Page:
Myth 4) What a super opportunity this is to witness!

Of what? That the Biblical account of Noah is no more than a fairy tale, and that anyone who believes it’s really true is an idiot?

You can’t witness about something that you’re unsure of yourself, and many Christians, struggling to reconcile the first 11 Chapters of Genesis with the pervasive, persuasive religious message of Darwinism and The Theory (Applied Like Law) of Evolution, don’t accept Noah’s account as literally true themselves.

Undoubtedly, the movie will do a great job of reinforcing this in their minds, and in the minds of many others.

Myth 5) We need to stop being so judgmental and narrow.

We must be open to different interpretations and ways of looking at this story.

All stories are open to different perspectives, but when we listen to those perspectives, we keep in mind the intent of the person giving them. If that person is hostile to the story, then his interpretation of it is justifiably questionable.

Should you go, or shouldn’t you?

The decision is yours, my friend, and whether or not “high profile religious leaders” approve or not, make up your own mind. It’s your mind; it’s your money; and it’s your judgment that decides how they will both be used.

Thank You

Thank you for joining me at Commonsense Christianity. You know, I really enjoy a thoughtful, thought-provoking, well-made movie, which is why I critically look at any new interpretation of Jane Austen’s Pride and Prejudice or Charlotte Bronte’s Jane Eyre!

Wise movie directors know that they owe their viewers a sense of consideration, deference, and respect when they present a new telling of a beloved story, and the lovers of those stories know that they have a right to hold an opinion, based upon their knowledge of and passion for that story. May our knowledge and passion for the Word of God be great indeed.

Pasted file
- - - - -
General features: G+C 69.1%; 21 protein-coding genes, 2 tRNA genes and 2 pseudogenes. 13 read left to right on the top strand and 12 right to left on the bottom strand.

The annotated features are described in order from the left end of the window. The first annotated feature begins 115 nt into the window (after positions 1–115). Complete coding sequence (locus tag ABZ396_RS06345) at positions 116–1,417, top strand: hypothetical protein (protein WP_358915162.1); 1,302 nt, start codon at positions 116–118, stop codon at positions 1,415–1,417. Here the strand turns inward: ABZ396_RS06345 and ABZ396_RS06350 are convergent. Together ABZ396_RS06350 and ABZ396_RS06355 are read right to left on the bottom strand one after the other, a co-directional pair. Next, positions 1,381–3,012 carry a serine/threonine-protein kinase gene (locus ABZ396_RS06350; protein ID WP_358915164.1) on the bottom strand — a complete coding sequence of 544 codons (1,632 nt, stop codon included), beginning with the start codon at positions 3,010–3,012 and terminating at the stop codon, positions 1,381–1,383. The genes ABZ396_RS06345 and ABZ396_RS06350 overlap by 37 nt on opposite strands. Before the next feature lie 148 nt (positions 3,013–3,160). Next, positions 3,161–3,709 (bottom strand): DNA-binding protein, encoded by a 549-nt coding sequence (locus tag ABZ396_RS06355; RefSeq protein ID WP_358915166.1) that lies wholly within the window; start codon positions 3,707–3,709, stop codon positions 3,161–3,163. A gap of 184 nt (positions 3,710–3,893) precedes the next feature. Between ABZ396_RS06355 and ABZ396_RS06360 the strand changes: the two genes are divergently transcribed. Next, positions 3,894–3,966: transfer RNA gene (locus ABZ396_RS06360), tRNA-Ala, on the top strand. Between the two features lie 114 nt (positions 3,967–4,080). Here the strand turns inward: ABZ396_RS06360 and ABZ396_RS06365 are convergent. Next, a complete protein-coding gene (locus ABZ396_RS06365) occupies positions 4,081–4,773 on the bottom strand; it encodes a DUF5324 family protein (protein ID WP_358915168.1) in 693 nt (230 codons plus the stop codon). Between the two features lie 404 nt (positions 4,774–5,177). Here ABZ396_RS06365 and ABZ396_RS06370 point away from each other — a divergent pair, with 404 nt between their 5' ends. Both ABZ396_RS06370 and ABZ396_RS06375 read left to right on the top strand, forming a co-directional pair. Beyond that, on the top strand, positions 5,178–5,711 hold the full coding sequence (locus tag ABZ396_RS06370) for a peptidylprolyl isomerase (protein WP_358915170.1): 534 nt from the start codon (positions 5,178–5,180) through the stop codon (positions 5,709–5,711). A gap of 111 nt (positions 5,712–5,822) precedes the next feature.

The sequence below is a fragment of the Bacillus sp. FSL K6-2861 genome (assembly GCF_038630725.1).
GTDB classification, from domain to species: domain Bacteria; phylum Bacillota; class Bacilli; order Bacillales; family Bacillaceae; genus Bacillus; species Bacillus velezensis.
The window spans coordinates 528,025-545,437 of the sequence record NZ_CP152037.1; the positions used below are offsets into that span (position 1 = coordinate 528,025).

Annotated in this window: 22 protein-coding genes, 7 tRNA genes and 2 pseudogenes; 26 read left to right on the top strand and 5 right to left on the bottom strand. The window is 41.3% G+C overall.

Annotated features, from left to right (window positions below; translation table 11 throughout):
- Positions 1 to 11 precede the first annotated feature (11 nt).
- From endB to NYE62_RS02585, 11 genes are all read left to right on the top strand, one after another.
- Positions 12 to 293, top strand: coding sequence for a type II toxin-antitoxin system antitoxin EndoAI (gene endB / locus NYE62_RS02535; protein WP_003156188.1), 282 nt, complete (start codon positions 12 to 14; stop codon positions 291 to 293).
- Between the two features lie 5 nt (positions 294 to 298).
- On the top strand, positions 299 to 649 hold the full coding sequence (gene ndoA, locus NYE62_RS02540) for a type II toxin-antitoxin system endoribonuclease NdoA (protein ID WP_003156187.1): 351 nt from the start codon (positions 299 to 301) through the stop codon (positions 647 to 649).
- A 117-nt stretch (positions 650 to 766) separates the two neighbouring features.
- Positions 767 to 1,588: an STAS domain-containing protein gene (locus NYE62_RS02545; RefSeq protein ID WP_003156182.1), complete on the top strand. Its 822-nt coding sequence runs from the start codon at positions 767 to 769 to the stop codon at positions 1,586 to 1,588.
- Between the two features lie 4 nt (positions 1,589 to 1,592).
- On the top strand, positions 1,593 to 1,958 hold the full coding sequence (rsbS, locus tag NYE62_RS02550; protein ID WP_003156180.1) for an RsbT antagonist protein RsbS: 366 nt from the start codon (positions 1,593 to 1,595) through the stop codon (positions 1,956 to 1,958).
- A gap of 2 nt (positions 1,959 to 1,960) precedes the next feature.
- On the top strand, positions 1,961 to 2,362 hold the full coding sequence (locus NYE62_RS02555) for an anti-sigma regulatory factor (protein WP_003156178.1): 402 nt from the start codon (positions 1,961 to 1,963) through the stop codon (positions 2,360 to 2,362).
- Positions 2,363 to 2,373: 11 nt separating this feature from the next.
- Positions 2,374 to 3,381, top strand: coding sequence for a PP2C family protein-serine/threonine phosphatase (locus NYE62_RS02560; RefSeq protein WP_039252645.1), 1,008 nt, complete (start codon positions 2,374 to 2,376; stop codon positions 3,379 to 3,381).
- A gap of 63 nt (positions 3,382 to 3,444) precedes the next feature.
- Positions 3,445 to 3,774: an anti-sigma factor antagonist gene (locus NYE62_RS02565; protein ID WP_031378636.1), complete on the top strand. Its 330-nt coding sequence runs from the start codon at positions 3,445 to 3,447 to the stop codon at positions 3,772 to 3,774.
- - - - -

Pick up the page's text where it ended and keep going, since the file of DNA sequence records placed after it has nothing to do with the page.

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  • Scale Lily

    Carolyn, an interesting approach, I would have been shocked if the director would have sought the substance of the Author. It has led to some interesting conversations for me. One gentleman new that I was a Christian but was surprised that I took a literal interpretation of the story. Another Christian believed the flood to be a parable and “only follows the God of the New Testament.” I don’t believe the Bible is as open to interpretation as we try to make it. There are, in my mind, Christians that can make worse movies that would imply emotion, experience, mysticism and gnosis, as the substance of faith, over the word of God. Hopefully, as Christians we come to the realization that this is God’s word, and we handle it accordingly. As for the world, it has already been judged, so all I can do is tell them. I hope everyone will seek to rightly divide the word of truth and enjoy the blessing and privilege that is God’s word rather than the emptiness of our own vain interpretations.

  • Carolyn Henderson